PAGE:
"Non-Hispanic blacks (599 per 100,000 black U.S. residents) had the highest jail incarceration rate at year-end 2016, followed by American Indian or Alaska Natives (359 per 100,000 AIAN residents). Non-Hispanic whites (171 per 100,000 white residents) and Hispanics (185 per 100,000 Hispanic residents) were incarcerated at a similar rate at year-end 2016. Among non-Hispanics in 2016, blacks were incarcerated in jail at a rate 3.5 times that of whites, down from 5.6 times the rate in 2000.
Race & Prison
People sentenced to prison, jail, other correctional facilities, or community corrections. Statistics and other data regarding race and the correctional system, including prisons, jails, other correctional facilities, probation, and parole.
On December 31, 2015, state and federal prisons combined held a total of 1,476,847 people, of whom 499,400 were non-Latinx whites, 523,000 were non-Latinx blacks, 319,400 Latinx, and 135,100 whose race/ethnicity was counted as "other".
An illegal drug conviction was the most serious offense for 206,300 out of the 1,316,409 people in the US sentenced to state prison facilities at the end of 2014. That represents 15.7% of all sentenced prisoners under state jurisdiction. Of this total: 67,800 (32.9%) were non-Latinx white, 68,000 (33.0%) were non-Latinx African American, and 28,800 (7.2%) were Latinx. No race/ethnicity was reported for the remaining 41,700 people (20.2%) serving time in state prison for a drug offense.
Changes In the Racial and Ethnic Classifications and Demographics of the US Prison System Over Time: 1990, 2000, and 2014
"On December 31, 2014, black males had higher imprisonment rates than prisoners of other races or Hispanic origin within every age group. Imprisonment rates for black males were 3.8 to 10.5 times greater at each age group than white males and 1.4 to 3.1 times greater than rates for Hispanic males. The largest disparity between white and black male prisoners occurred among inmates ages 18 to 19. Black males (1,072 prisoners per 100,000 black male residents ages 18 to 19) were more than 10 times more likely to be in state or federal prison than whites (102 per 100,000)."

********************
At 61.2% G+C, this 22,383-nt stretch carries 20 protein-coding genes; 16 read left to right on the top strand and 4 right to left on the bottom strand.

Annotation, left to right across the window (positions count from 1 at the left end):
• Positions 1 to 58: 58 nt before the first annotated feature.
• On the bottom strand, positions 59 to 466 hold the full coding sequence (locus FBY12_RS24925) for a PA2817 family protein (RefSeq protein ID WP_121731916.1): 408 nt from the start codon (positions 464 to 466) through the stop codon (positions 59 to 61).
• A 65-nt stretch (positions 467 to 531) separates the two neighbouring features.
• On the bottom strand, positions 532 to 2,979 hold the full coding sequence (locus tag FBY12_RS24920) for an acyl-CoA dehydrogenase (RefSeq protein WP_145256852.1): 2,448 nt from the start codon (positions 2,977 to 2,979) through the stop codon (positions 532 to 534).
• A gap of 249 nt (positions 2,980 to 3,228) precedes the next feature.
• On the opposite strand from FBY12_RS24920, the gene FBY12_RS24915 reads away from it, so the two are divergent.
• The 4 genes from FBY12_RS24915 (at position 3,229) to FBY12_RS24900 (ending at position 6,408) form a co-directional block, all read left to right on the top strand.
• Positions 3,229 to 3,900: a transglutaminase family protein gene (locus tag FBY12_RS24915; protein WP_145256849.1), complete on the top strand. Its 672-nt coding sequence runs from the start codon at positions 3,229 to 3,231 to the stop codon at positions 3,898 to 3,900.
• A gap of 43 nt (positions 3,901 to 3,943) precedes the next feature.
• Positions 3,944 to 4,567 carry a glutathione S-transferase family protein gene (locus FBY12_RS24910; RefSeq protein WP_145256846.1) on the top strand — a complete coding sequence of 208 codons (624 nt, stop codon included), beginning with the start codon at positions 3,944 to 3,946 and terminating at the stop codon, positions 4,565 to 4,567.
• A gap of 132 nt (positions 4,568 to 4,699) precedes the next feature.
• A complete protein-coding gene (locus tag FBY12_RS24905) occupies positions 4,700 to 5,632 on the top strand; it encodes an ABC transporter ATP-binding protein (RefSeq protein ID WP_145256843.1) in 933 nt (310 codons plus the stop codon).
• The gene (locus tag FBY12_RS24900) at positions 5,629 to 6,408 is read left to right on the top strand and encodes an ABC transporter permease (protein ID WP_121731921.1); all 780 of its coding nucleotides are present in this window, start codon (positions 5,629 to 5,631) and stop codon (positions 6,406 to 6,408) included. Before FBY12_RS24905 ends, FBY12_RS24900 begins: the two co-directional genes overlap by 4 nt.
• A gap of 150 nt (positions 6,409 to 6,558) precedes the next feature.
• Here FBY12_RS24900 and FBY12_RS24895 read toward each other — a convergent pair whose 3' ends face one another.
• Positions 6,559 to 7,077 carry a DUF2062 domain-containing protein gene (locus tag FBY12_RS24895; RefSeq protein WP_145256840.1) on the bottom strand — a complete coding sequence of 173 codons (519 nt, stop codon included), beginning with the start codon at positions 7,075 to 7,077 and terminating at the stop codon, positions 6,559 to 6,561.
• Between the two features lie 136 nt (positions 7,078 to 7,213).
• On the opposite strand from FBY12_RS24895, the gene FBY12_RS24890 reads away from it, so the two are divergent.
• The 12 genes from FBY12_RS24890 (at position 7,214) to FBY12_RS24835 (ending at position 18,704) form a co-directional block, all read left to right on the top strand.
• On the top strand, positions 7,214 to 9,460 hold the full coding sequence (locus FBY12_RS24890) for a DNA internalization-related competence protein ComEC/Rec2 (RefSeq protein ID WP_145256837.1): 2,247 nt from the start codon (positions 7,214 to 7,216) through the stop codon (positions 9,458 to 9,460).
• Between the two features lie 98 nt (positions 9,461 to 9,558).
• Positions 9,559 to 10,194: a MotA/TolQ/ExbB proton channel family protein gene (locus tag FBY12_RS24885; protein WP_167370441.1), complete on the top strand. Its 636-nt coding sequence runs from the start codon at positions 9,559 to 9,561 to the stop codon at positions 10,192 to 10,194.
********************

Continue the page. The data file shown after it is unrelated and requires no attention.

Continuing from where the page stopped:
"The spectacular growth in the American penal system over the last three decades was concentrated in a small segment of the population, among young minority men with very low levels of education. By the early 2000s, prison time was a common life event for this group, and today more than two-thirds of African American male dropouts are expected to serve time in state or federal prison.
"Changes in the incarceration rates for men and women by race were associated with changes to the overall composition of the custody population at midyear 2007. Black men had an incarceration rate of 4,618 per 100,000 U.S. residents at midyear 2007, down from 4,777 at midyear 2000. For white men, the midyear 2007 incarceration rate was 773 per 100,000 U.S. residents, up from 683 at midyear 2000. The ratio of the incarceration rates of black men to white men declined from 7 to 6 during this period.
"Of the 2.3 million inmates in custody, 2.1 million were men and 208,300 were women (table 9). Black males represented the largest percentage (35.4%) of inmates held in custody, followed by white males (32.9%) and Hispanic males (17.9%).
"Over a third (33.8%) of the total male custody population was ages 20 to 29 (appendix table 10). The largest percentage of black (35.5%) and Hispanic (39.9%) males held in custody were ages 20 to 29. White males ages 35 to 44 accounted for the largest percentage (30.1%) of the white male custody population.
"There were 440 prisoners sentenced to more than one year in state or federal prison per 100,000 U.S. residents on December 31, 2017, the lowest rate since 1997 (444 per 100,000) (table 5; see figure 1). Among U.S. residents age 18 or older, 568 in 100,000 were imprisoned on a sentence of more than one year at year-end 2017. At that time, 1.1% of adult males living in the United States (1,082 in 100,000) were serving a sentence of more than one year, representing a 2% decrease from year-end 2016 (1,108 in 100,000).
According to the Bureau of Justice Statistics, at midyear 2010, the incarceration rate for women was 126 per 100,000 population. The rate for non-Hispanic white females was 91, for non-Hispanic black females the rate was 260, and for Hispanic women the rate was 133.